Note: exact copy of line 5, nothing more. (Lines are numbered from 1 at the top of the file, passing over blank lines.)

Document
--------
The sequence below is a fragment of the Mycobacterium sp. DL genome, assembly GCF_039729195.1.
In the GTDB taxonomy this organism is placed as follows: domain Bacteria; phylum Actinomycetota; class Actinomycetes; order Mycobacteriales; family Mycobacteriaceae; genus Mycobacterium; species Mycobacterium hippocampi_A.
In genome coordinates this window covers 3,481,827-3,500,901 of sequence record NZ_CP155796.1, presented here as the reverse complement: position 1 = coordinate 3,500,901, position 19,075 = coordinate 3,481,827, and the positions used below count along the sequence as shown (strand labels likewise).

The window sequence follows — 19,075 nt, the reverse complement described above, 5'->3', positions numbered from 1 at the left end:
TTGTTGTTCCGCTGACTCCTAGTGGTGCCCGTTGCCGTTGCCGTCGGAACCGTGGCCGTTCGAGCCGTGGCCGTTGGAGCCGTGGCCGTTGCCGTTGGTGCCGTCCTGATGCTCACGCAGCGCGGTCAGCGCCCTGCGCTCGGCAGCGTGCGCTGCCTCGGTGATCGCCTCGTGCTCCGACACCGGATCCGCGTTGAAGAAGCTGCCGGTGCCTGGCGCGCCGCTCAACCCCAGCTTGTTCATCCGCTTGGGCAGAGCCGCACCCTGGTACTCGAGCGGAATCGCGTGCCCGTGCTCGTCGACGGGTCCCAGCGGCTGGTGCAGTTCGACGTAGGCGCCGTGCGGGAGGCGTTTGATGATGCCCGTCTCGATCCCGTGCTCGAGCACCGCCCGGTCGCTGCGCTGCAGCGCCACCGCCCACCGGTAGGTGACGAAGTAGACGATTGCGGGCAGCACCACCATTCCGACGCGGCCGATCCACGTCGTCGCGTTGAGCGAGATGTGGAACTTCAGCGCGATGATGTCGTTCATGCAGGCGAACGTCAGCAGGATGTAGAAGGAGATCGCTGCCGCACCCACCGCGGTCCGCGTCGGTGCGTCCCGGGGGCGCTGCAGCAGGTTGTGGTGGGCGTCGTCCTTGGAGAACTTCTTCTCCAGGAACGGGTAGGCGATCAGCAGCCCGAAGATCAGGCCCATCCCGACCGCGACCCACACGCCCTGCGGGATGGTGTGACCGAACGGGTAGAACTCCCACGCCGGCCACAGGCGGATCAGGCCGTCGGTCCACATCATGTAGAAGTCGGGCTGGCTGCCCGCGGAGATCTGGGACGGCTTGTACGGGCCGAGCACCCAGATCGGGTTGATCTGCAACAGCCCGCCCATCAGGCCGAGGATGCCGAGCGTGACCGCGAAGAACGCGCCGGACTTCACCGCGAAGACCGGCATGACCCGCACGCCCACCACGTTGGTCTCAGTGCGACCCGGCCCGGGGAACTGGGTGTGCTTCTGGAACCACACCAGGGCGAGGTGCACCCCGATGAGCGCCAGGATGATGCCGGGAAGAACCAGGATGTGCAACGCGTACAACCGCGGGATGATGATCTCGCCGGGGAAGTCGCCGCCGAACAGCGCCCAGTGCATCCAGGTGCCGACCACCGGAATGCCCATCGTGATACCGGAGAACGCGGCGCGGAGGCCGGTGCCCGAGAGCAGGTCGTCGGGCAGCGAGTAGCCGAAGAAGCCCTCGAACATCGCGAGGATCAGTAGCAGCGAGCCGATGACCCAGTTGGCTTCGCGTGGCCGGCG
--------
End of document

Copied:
TTGTTGTTCCGCTGACTCCTAGTGGTGCCCGTTGCCGTTGCCGTCGGAACCGTGGCCGTTCGAGCCGTGGCCGTTGGAGCCGTGGCCGTTGCCGTTGGTGCCGTCCTGATGCTCACGCAGCGCGGTCAGCGCCCTGCGCTCGGCAGCGTGCGCTGCCTCGGTGATCGCCTCGTGCTCCGACACCGGATCCGCGTTGAAGAAGCTGCCGGTGCCTGGCGCGCCGCTCAACCCCAGCTTGTTCATCCGCTTGGGCAGAGCCGCACCCTGGTACTCGAGCGGAATCGCGTGCCCGTGCTCGTCGACGGGTCCCAGCGGCTGGTGCAGTTCGACGTAGGCGCCGTGCGGGAGGCGTTTGATGATGCCCGTCTCGATCCCGTGCTCGAGCACCGCCCGGTCGCTGCGCTGCAGCGCCACCGCCCACCGGTAGGTGACGAAGTAGACGATTGCGGGCAGCACCACCATTCCGACGCGGCCGATCCACGTCGTCGCGTTGAGCGAGATGTGGAACTTCAGCGCGATGATGTCGTTCATGCAGGCGAACGTCAGCAGGATGTAGAAGGAGATCGCTGCCGCACCCACCGCGGTCCGCGTCGGTGCGTCCCGGGGGCGCTGCAGCAGGTTGTGGTGGGCGTCGTCCTTGGAGAACTTCTTCTCCAGGAACGGGTAGGCGATCAGCAGCCCGAAGATCAGGCCCATCCCGACCGCGACCCACACGCCCTGCGGGATGGTGTGACCGAACGGGTAGAACTCCCACGCCGGCCACAGGCGGATCAGGCCGTCGGTCCACATCATGTAGAAGTCGGGCTGGCTGCCCGCGGAGATCTGGGACGGCTTGTACGGGCCGAGCACCCAGATCGGGTTGATCTGCAACAGCCCGCCCATCAGGCCGAGGATGCCGAGCGTGACCGCGAAGAACGCGCCGGACTTCACCGCGAAGACCGGCATGACCCGCACGCCCACCACGTTGGTCTCAGTGCGACCCGGCCCGGGGAACTGGGTGTGCTTCTGGAACCACACCAGGGCGAGGTGCACCCCGATGAGCGCCAGGATGATGCCGGGAAGAACCAGGATGTGCAACGCGTACAACCGCGGGATGATGATCTCGCCGGGGAAGTCGCCGCCGAACAGCGCCCAGTGCATCCAGGTGCCGACCACCGGAATGCCCATCGTGATACCGGAGAACGCGGCGCGGAGGCCGGTGCCCGAGAGCAGGTCGTCGGGCAGCGAGTAGCCGAAGAAGCCCTCGAACATCGCGAGGATCAGTAGCAGCGAGCCGATGACCCAGTTGGCTTCGCGTGGCCGGCG